I’d like to start out by saying that, while this is my personal blog, I know the lines between regular person with an opinion and pastor of a church are kind of blurry. So, while I am writing about politics today, I’d like to be sure to note at the beginning that I am not endorsing a party or a candidate, and also to say there are many lovely and faithful members of my faith community with various political persuasions.
But . . . everybody keeps calling, emailing, texting . . . asking me what I think about the Republicans’ choice of Sarah Palin for their vice presidential nominee. Thus, here I offer my somewhat disorganized thoughts on the matter, aware that everyone is asking my opinion because I happen to be a woman in a leadership role largely dominated by men. (What??!? Not because they are dying to hear my astute political analysis??!?).
When I first heard the news that Sarah Palin was named VP nominee I, like everyone else in my world, said, “Who?” Nevertheless, I immediately emailed a friend who works in that realm to say I thought it was a gutsy move. Whether you like Hillary or not, I think all of us know there are many gifted female leaders who would do just fine leading our country. We know this, of course, because we all have women in our lives who are exceptional leaders.
Yet, (and I am aware that some may disagree with me here), I really think that these exceptional female leaders we all know and love are exceptional in their leadership capabilities largely despite their gender.
In other words, in my opinion, whether or not you’re an excellent leader is largely unrelated to whether or not you wear pantyhose.
I am deeply grateful for the opportunities I’ve had to pursue pastoral leadership even though I am a woman, but, really, after awhile it all gets a little tiring. I’ve come to realize that, while I do support women in ministry (duh!) my passion is more about finding and nurturing and working with excellent leaders, no matter what their gender.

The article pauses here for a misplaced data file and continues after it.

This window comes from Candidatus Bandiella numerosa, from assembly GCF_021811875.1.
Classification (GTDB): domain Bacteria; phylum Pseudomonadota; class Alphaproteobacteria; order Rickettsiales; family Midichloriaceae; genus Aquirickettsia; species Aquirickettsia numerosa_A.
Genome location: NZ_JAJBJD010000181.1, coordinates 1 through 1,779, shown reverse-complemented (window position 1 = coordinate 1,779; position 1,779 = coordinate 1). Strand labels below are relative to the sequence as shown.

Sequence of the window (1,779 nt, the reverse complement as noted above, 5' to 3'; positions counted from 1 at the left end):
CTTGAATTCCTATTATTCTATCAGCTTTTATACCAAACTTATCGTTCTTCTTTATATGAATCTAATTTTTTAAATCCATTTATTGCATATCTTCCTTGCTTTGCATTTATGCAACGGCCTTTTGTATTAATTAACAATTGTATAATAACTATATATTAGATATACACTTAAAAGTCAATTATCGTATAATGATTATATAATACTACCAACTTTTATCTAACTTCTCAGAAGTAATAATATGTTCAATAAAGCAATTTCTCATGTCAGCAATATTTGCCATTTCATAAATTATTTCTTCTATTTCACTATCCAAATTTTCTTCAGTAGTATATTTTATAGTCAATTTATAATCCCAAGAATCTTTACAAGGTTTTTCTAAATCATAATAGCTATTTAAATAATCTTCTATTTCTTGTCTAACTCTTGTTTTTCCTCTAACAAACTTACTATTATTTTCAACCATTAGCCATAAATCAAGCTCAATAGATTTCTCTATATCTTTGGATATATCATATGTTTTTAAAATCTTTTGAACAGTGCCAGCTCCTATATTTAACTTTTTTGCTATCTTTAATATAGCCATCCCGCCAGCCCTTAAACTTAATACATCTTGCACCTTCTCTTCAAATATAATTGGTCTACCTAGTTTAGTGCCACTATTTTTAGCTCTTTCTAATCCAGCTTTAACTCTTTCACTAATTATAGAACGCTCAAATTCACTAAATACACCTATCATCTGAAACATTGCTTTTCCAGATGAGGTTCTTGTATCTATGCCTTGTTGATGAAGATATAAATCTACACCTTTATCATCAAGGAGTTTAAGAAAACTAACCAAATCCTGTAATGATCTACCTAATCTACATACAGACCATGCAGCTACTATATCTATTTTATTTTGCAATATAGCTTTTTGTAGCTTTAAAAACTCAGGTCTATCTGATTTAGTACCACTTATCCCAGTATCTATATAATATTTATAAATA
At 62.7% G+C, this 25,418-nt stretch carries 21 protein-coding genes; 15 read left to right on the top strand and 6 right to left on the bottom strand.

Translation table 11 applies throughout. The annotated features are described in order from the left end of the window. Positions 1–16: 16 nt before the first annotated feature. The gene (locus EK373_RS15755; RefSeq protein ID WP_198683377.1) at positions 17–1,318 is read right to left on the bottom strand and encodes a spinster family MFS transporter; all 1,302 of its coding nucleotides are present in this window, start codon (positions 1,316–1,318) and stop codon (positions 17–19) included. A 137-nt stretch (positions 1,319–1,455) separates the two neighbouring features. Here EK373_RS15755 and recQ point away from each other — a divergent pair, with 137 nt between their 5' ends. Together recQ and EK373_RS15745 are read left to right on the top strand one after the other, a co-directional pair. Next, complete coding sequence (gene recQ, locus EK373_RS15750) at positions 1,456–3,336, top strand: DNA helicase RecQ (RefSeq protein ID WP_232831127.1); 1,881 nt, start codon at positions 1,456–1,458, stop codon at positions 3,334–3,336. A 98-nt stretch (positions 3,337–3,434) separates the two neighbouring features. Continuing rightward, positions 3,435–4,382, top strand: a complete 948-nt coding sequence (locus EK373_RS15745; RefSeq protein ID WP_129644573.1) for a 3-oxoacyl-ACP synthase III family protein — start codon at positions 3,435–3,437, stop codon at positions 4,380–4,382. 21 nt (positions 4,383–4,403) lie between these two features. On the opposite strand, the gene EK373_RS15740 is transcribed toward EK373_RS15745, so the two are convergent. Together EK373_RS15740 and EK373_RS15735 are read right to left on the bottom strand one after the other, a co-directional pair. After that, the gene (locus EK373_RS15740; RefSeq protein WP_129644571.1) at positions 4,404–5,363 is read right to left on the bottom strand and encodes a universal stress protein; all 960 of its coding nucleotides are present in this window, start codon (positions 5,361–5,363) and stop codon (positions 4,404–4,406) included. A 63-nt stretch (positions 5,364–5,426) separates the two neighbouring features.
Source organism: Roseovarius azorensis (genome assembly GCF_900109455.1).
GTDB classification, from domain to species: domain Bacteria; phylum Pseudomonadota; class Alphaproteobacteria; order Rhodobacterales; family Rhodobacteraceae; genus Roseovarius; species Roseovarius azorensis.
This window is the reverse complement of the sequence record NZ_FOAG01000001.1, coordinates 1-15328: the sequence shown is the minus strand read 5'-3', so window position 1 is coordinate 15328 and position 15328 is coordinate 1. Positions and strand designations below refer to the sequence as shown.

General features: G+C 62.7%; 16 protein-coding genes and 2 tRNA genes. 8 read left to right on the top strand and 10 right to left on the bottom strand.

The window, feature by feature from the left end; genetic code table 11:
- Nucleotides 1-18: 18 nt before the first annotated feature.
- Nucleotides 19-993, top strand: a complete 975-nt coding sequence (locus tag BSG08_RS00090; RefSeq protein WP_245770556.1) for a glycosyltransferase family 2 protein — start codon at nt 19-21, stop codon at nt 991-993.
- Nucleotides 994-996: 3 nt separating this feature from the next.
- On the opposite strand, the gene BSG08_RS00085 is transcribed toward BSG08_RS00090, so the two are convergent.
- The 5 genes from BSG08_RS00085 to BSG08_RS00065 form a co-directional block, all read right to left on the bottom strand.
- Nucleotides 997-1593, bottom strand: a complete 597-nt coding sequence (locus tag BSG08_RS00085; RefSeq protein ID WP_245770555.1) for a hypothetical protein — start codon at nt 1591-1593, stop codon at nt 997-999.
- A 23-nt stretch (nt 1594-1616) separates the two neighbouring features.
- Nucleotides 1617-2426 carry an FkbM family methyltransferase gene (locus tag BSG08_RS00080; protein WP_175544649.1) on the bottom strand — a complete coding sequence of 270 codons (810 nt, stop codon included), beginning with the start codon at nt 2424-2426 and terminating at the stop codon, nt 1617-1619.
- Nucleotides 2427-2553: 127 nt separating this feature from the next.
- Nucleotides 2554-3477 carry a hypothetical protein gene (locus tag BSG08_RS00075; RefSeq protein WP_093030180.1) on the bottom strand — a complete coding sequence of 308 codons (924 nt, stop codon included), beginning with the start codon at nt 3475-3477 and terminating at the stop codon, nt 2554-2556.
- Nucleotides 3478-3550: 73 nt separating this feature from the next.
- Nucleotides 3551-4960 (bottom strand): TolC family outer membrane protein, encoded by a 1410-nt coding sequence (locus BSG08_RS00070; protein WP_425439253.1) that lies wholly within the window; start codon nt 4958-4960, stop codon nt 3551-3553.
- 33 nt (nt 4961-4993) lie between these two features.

Some of the brightest and best young ministers I know are women.
So I don’t really care whether you wear lipstick or not. If you want to be a pastor I’d rather know: Do you love Jesus? Does Gospel community make your heart sing? Do you have dreams for the transformation of our lives and our world? Do you honestly grapple with questions of life and faith? Do you try your best to love people?
Anyone who has been to a pastors’ meeting lately can tell you that there are some scary people in our profession, many of whom should not be in leadership roles. Some of those scary pastors are men; and some are women.
In other words, gender doesn’t determine ability to lead, in my humble opinion.
This is not to say that the road is evenly paved for everyone. To be a woman in leadership, no doubt, takes a commitment to excellence and some peace with the realization that you’ll be watched closely and probably held to a higher standard than your male counterparts. But that’s just part of life, isn’t it? And what’s so bad about being held to a standard of excellence? It might not be fair, but in the end you’ll be a better leader.
No, I’d prefer to forget the whole gender thing this election and judge our candidates not by their skin color or lipstick shade but by the positions they take; the policies they espouse; their commitment to values we hold dear; their ability and dedication to making our country a better place for everyone.
I don’t want to be a good woman pastor; I just want to be a good pastor period. And whomever we vote into office this November, I hope they end up there because they’ll lead our country with courage and conviction . . . not because they have cute hair. Didn’t someone once say: “I have a dream that my four little children will one day live in a nation where they will not be judged by the color of their skin but by the content of their character. . . “?
So, to John and Sarah, Barack and Joe . . . please know I’m hoping we’ll all be looking a little deeper than skin color or gender this election. If you can be the kind of visionary and courageous leaders our country needs, then I don’t really care if you’re beautiful in high heels or not.